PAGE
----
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Don't Do It!

Ted Kriwiel

I've persuaded more people not to build custom software than to build it. There are so many great off-the-shelf tools that can transform the way you do business. Only when they fall short does custom software make sense.

Three Questions You Should Ask Before Building Custom Software

1. Could I fix this problem with another software?

If you are using a spreadsheet process or are trying to manage multiple projects at once, a tool like Asana or Trello could be a great way to organize your team and streamline your process. These project management tools are like a swiss army knife for processes inside a company.

2. Could we link tools together to make the process smoother?

Sometimes, the software you use works, but it doesn't integrate nicely with other tools in your company. Consider using a tool like Zapier or IFTTT to move data between tools. I like to think of Zapier as the duct tape of the internet.

3. Could we build a solution in a no-code builder?

No code and low-code solutions have come remarkably far in a short time. Tools like Bubble, Knack, and Retool allow non-coders to build drag-and-drop databases and interfaces to customize the flow of their process completely.

A blend of all of these approaches can give a company a few more years before they need to build a custom solution. A major benefit of using these tools, is that this will force companies to refine their process, which makes people happier in the short term and increases the chance of success for future custom software development.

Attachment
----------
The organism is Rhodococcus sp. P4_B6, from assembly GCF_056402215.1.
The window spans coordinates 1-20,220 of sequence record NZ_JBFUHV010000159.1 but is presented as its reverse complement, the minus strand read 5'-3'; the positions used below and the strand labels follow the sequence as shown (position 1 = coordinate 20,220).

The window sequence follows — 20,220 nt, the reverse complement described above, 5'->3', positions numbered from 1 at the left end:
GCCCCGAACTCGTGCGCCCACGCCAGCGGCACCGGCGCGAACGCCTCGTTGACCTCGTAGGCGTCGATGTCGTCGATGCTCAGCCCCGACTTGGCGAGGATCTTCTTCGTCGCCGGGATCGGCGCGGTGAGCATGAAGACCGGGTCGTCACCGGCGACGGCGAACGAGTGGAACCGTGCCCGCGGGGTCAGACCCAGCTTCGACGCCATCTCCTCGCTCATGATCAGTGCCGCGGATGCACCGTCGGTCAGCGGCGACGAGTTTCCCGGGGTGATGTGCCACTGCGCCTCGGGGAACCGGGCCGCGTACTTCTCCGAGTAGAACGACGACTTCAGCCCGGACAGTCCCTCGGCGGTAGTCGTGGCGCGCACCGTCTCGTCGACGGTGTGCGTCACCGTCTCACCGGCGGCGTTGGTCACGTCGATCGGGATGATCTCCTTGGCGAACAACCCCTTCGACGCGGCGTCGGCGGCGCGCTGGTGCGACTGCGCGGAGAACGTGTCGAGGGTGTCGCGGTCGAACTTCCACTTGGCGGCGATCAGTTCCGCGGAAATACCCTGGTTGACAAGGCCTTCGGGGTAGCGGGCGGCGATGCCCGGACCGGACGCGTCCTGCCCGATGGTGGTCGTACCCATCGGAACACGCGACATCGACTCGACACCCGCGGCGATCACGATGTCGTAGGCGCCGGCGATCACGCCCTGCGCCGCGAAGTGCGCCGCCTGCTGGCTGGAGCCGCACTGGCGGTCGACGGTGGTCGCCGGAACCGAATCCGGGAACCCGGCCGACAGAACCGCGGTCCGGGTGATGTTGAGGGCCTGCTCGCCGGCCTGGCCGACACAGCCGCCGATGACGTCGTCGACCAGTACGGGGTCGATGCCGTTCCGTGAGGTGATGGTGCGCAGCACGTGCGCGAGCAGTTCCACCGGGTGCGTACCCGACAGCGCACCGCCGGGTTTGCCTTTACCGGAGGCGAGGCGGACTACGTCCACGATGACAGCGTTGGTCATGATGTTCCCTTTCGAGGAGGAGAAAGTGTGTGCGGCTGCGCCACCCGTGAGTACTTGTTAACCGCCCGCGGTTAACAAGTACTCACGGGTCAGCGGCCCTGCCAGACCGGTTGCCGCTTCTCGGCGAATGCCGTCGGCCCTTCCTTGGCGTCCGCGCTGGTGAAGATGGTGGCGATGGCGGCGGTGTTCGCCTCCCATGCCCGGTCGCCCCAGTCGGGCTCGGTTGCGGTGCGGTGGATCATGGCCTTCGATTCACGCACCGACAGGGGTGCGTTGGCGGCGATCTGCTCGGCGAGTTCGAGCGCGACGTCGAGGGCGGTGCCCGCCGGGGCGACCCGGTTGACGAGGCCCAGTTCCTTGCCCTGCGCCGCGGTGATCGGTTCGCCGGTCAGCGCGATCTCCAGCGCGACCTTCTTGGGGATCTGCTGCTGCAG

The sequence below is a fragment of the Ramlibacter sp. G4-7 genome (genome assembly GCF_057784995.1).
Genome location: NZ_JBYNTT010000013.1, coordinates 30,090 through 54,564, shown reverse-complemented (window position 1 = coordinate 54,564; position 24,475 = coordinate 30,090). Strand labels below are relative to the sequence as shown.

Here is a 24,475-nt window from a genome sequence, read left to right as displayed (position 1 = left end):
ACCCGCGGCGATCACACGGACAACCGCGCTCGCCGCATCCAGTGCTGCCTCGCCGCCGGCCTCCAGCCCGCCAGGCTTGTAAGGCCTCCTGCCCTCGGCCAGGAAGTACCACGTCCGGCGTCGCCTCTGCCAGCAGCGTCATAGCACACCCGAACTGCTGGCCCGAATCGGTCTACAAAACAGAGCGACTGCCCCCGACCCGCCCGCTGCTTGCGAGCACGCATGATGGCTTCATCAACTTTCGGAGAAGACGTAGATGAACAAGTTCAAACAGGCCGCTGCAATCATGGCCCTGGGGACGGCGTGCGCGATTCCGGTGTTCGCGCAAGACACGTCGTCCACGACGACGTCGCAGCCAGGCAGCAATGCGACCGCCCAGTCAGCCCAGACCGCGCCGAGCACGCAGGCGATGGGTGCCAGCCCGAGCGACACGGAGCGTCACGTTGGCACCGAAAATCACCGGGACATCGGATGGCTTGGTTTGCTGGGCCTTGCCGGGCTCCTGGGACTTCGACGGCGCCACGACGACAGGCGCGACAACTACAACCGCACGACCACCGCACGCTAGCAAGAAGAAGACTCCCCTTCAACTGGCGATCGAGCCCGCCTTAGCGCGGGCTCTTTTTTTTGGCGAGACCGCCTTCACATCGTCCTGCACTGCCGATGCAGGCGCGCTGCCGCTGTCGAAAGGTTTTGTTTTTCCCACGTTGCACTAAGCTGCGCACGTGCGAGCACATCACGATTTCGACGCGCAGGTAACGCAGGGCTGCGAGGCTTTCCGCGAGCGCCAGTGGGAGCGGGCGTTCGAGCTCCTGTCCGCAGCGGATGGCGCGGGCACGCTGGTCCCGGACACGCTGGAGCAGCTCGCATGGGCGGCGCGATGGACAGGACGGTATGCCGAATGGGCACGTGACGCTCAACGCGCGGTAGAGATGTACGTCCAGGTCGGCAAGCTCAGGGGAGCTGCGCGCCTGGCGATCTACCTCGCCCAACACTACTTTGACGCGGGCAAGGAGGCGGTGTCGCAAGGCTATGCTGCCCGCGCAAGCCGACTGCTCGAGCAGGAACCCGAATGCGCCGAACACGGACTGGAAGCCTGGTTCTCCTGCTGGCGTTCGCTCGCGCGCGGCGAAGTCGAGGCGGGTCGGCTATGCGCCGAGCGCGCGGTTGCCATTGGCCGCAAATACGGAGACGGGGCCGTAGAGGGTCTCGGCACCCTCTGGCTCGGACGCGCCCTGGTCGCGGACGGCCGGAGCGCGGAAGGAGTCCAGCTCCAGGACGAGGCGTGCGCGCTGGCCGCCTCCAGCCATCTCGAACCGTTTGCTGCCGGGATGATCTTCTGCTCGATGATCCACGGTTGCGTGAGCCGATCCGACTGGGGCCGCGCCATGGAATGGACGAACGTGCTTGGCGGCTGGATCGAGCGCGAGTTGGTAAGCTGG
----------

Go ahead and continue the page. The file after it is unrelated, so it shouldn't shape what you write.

Each of these approaches has limitations. Zapier primarily moves data in rows but not in bulk. Asana and Trello can be used for anything, but infinite flexibility often tangles people up. And with no-code tools, even though they don’t require a developer, someone still has to learn how database relationships work, how they relate to user interfaces, and how to design software that's easy to use for a team. Those skills take time and effort to learn, even without learning to code.

When we start new custom software projects, the best-case scenario for us is when customers have taken some of these steps to refine their process. When off-the-shelf solutions fall flat, we know it's time to build custom software that really sings.

Learn how we can help. It starts with one small step.